THE TBR 21 IN '21 CHALLENGE
MY WRAP UP POST
2021 was the first year I hosted a TBR reading challenge I called the TBR 21 in '21 Challenge. The idea was to read 21 books off your TBR shelves in 2021. Not particularly creative maybe, but easy to remember! And the challenge will get just a tiny bit more difficult each year.
If you want to join me in 2022 for the TBR 22 in '22 Challenge, please check out the main challenge page here and sign up!
MY TBR 21 IN '21 BOOKS
I kept my books in this basket near my bed and read them in random order. One is missing because it was on my nightstand when I took the picture and I didn't realize it until I did my sign up post. Doh!
See any here that sound good?
- Not Now but Now by M.F.K. Fisher, the one missing from the picture. Fisher wrote about food and almost entirely nonfiction. This is her only novel. It was very odd and involved time travel. Reminiscent of Virginia Wolfe's Orlando.
- Fear of Fifty: A Midlife Memoir by Erica Jong. My mom gave me this when I turned 50 a while back. I loved it!
- Three Men on the Bummel by Jerome K. Jerome, the sequel to Three Men in a Boat, which I had already read but reread this year because it is so funny. The sequel was good but never as good as the original.
- Old Filth by Jane Gardam. Gardam's Old Filth trilogy tells the story of the long, complicated marriage of Sir Edward Feathers and his wife Betty. The three were the highlight of this challenge.
- The Man in the Wooden Hat by Jane Gardam. In Old Filth, we get the story from Sir Edward's point of view. In this one, we get Betty's story and our perceptions change accordingly.
- Last Friends by Jane Gardam. In this last volume, we get the story of Terence Veneering, Sir Edward's professional and romantic rival.
- The Florence King Reader by Florence King. King was a prolific writer, mostly of essays and articles, known for her writings about the American South and her acerbic wit.
- The Library Book by Susan Orlean. A history of the Los Angeles library from an amazing storyteller.
- Orchids & Salami by Eva Gabor. I got this 1954 memoir for its funny title and glamorous cover. It was the oddest book in the bunch, so obviously ghostwritten! Unless Eva Gabor wrote like a 1950s wise cracking sports columnist.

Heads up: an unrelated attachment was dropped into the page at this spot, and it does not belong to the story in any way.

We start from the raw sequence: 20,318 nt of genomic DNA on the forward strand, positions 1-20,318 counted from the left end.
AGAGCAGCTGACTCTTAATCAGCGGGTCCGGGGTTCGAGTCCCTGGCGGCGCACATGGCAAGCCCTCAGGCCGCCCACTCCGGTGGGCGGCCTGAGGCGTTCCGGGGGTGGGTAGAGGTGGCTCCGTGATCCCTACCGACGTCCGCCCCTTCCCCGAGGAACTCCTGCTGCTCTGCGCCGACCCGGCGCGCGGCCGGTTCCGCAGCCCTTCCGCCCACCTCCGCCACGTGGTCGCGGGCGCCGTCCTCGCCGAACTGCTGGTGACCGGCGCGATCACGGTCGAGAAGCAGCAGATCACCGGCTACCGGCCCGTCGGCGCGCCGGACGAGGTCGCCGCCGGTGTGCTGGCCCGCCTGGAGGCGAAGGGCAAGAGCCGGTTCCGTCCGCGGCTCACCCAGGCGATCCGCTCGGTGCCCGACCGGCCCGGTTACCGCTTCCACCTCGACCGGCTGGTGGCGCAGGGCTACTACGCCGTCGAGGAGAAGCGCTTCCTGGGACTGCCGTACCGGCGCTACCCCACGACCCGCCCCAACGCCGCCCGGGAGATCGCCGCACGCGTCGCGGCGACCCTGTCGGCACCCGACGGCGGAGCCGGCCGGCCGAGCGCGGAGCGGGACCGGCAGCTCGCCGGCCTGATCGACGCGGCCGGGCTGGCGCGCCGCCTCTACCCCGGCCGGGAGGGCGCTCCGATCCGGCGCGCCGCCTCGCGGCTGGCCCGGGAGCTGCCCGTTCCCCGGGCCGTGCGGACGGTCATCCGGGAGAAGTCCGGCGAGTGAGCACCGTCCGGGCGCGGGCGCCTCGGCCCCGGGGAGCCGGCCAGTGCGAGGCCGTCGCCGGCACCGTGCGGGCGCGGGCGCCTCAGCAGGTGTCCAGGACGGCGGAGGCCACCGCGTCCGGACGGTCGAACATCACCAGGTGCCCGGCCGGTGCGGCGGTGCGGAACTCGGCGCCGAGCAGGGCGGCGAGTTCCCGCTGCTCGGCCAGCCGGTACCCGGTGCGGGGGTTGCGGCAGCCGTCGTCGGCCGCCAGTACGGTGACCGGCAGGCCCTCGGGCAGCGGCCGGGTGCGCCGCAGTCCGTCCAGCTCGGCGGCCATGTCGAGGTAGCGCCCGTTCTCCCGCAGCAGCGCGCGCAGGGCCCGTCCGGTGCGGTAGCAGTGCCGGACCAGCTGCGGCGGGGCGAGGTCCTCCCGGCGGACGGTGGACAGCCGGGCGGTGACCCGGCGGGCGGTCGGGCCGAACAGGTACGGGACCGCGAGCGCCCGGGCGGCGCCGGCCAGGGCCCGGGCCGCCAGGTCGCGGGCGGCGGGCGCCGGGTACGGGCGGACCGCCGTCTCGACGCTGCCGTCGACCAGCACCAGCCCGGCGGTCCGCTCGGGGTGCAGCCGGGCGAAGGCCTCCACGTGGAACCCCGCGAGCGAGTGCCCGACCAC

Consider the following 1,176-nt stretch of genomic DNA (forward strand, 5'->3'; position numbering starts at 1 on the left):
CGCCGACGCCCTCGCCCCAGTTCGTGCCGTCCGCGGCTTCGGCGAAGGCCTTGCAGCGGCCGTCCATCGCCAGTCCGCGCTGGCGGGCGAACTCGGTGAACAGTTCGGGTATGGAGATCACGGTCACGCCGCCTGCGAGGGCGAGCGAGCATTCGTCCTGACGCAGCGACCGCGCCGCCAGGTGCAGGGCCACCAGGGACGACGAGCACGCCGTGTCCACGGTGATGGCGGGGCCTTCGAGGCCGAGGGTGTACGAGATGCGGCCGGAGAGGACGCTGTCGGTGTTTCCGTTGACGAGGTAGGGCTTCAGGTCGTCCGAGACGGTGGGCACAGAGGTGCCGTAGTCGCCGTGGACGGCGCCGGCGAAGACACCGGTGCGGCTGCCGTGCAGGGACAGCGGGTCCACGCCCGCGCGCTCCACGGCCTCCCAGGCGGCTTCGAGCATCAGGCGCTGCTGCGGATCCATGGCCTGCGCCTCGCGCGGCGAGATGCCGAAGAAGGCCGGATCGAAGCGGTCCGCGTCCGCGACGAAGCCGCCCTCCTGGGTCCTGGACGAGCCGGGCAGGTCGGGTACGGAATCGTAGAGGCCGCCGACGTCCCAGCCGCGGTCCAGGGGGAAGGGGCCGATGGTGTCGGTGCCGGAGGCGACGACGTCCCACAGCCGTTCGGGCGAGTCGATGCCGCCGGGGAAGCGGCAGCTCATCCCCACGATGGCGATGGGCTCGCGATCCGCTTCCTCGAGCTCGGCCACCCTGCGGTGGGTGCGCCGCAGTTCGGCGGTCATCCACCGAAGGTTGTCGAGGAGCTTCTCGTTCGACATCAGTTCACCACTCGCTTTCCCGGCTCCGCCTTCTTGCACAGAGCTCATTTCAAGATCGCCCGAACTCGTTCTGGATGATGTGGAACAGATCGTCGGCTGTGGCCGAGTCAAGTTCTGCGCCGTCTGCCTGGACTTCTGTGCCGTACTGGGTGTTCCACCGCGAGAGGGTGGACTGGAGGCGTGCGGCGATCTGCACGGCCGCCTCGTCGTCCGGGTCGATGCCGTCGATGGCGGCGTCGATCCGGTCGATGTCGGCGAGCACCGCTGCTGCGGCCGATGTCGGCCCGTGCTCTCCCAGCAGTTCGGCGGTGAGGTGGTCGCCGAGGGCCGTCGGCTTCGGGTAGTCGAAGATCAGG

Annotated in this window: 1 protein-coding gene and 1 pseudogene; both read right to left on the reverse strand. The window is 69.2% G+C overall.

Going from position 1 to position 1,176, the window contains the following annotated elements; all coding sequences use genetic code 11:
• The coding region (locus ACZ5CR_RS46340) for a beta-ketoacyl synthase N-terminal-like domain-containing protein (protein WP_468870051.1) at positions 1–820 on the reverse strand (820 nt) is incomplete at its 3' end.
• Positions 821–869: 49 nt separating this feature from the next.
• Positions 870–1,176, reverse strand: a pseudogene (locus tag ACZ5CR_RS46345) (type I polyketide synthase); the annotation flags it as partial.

- A Really Big Lunch: The Roving Gourmand on Food and Life by Jim Harrison, a collection of food essays by one of my all-time favorite authors.
- Love your Enemies: How Decent People Can Save America from the Culture of Contempt by Arthur C. Brooks. This was a timely read.
- Plum Sauce: A P. G. Wodehouse Companion by Richard Usborne. I've been meaning to read this for years. It was a deep dive into the Wodehouse oeuvre.
- Fork it Over: The Intrepid Adventures of a Professional Eater by Alan Richman, a former food critic for GQ magazine. This was one of my favorites in the bunch.
- What French Women Know: About Love, Sex, and Other Matters of the Heart and Mind by Debra Ollivier. Her book Entre Nous: A Woman's Guide to Finding Her Inner French Girl inspired me to start a "French Connections" list of books set in France or by French authors, but this one fell flat for me.
- Reclaiming Conversation: The Power of Talk in a Digital Age by Sherry Turkle. An excellent book that will make anyone put away their phone!
- Walden by Henry David Thoreau. This was on my Classics Club list. I tried to read it with my ears last year but could not engage with the audiobook. I got through the paper book, but can't say I'll be rushing out to read everything Thoreau ever wrote. Lots of words about the value of a good wool suit and descriptions of ponds.
- Mysteries and Manners: Occasional Prose by Flannery O'Connor, a collection of essays, lectures, and criticism by one of America's best authors.
- Fever Pitch by Nick Hornby. A memoir about soccer fandom is not exactly my cup of tea, but if anyone can make a description of 30 years of soccer games readable, it is Hornby. I'm a Hornby completist, in part because he taught me that word.
- Wry Martinis by Christopher Buckley is a book of his collected essays. I found it a little uneven. I think it was cobbled together after the success of Thank you for Smoking.
- An Alphabet for Gourmets by M. F. K. Fisher. Unlike her novel, this quirky book of food essays is Fisher at her idiosyncratic best.
- The Book that Changed My Life: 71 Remarkable Writers Celebrate the Books That Matter Most to Them, edited by Roxanne J. Coady and Joy Johannessen. I like books about books, so enjoyed this one, although some of the choices of contributors struck me as a bit random.
All in all, I was pleased with my picks. I read over 125 books in 2021, more than usual. So these 21 were only a small part of the total. The others I didn't pick ahead of time, just at whim. I like preselecting a manageable number of books that I know I want to read for one reason or another and making myself read them. Usually the only thing "making" me want to read them is curiosity or the time they have been sitting on my shelf.